The von Kármán Lecture Series: 2018
January 2018 - Explorer 1's 60th Anniversary: A Celebration of Six Decades of Earth Science Discoveries
Explorer I marked the start of the Space Age for the U.S., and for the world it heralded the study of Earth from space. The JPL built satellite confirmed the existence of the Van Allen radiation belts, the very first space science discovery.
February 2018 - Looking Deep: The InSight Mission to Mars
The InSight mission, scheduled to launch in May, 2018, will be the first NASA mission to observe the deep interior of Mars. Mars, Earth, Venus, and Mercury are as similar as they are different, and the view granted by our human and robotic eyes only scratches the surface.
March 2018 - Planning Cassini’s Grand Finale: A Retrospective
Mission planning is a core strength of JPL engineering, along with deep space communications and navigation. This month’s talk, by Cassini mission planner Erick Sturm, will provide a look back at the various scenarios and contingency plans the Cassini team made as they steered the spacecraft into unexplored space during its 2017 Grand Finale.
April 2018 - How Will Earth's Ecosystems Survive Under a Changing Climate?
One of the largest uncertainties in projections of future climate change is how do terrestrial ecosystems (communities of land organisms and their environments) contribute to or help counteract the rise in atmospheric carbon dioxide.
May 2018 - Juno and The New Jupiter: What Have We Learned So Far?
Juno is a solar-powered spacecraft which has been orbiting Jupiter since July 4, 2016. For a few hours every 53 days, Juno passes within a few thousand kilometers of the giant planet, and collects a wealth of new information about Jupiter.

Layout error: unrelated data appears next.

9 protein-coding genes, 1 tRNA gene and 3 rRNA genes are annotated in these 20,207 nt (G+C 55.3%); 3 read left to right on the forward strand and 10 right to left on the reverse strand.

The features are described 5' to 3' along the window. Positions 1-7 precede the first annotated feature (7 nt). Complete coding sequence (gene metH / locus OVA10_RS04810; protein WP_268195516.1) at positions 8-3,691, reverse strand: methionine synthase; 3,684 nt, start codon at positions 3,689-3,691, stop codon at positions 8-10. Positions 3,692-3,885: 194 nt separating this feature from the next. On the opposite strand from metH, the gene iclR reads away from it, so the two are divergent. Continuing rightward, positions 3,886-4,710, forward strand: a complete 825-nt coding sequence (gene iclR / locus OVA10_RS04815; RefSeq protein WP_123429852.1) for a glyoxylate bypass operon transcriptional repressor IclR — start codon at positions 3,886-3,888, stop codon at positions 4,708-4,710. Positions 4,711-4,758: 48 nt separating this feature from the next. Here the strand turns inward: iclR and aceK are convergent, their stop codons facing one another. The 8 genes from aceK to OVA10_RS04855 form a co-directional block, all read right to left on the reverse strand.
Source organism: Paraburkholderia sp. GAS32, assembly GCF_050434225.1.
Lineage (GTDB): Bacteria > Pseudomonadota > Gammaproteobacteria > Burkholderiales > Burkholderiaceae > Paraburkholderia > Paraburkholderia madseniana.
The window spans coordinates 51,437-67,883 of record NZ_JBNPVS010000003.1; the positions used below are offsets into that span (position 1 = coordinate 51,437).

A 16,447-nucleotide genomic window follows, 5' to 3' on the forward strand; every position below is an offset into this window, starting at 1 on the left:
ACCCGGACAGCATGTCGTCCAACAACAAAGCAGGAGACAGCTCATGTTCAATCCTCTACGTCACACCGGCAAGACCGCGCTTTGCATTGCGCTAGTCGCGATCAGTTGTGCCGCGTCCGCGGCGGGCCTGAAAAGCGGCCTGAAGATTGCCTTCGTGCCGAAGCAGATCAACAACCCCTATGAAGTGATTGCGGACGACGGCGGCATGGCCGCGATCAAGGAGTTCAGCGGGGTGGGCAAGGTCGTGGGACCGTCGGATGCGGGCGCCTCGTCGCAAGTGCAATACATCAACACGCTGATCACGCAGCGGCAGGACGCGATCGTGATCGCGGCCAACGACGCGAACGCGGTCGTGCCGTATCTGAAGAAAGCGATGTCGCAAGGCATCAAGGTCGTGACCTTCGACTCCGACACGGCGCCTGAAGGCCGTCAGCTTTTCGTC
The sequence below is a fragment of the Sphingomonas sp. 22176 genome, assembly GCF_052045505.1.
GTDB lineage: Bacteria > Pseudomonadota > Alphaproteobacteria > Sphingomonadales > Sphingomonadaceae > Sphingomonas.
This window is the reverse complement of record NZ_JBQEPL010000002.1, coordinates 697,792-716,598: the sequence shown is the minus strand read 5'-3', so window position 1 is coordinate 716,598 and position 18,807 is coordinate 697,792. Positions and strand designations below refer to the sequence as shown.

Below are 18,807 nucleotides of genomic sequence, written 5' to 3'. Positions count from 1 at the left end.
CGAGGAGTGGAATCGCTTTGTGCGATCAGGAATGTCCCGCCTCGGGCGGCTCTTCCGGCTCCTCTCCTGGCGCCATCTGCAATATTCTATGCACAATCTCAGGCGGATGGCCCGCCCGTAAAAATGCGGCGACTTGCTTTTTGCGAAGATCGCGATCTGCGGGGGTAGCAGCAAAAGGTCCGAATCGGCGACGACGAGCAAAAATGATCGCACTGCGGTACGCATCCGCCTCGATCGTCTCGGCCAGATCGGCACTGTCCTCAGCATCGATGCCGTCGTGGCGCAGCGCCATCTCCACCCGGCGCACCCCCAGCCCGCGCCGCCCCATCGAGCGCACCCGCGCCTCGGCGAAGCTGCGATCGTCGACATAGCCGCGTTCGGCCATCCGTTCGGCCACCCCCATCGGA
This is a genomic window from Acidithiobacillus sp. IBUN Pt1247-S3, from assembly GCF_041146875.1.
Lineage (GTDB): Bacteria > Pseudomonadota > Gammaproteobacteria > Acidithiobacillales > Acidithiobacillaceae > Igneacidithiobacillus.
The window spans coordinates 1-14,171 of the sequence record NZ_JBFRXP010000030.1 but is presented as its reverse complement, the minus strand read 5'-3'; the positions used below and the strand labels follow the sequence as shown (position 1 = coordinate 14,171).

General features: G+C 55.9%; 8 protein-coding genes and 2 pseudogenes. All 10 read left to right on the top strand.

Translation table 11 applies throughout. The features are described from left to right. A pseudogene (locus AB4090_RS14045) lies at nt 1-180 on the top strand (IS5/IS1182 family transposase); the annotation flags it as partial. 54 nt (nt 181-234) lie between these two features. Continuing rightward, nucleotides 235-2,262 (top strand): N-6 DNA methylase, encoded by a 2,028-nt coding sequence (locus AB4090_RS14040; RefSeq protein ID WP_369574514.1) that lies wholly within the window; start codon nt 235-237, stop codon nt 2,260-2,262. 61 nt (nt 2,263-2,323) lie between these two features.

June 2018 - No Lecture - Venue Change beginning July 2018
Beginning July 2018 the venue for the second day of the von Karman Lecture will be moving from PCC’s Vosloh Forum to Caltech’s Ramo Auditorium.
July 2018 - Walking on Mars
Virtual and augmented reality promise to transport us to places that we can only imagine. When joined with spacecraft and robots, these technologies will extend humanity's presence to real destinations that are equally fantastic.
August 2018 - Spitzer Beyond: The Incredible Continuing Adventures of the Spitzer Space Telescope
The Spitzer Space Telescope is one of NASA’s Great Observatories, designed to observe the universe in infrared light. It was launched in 2003 with an expected lifetime of 5 years.
September 2018 - NASA@60: The Role of the Robots
Much has changed about the way we explore space in the 60 years since NASA began operations on Oct. 1, 1958.
October 2018 - Mapping Disasters from Space
Space-based geodetic measurement techniques such as Interferometric Synthetic Aperture Radar (InSAR), Differential Global Positioning System (DGPS), and SAR-based change detection have recently become critical additions to our toolset for understanding and mapping the damage caused by earthquakes, volcanic eruptions, landslides, hurricanes and floods.
November 2018 - Deep Space Network
How does NASA capture the faint whispers of spacecraft voyaging to far flung destinations across the solar system and beyond? The answer involves giant radio antennas, global cooperation, and a LOT of careful planning.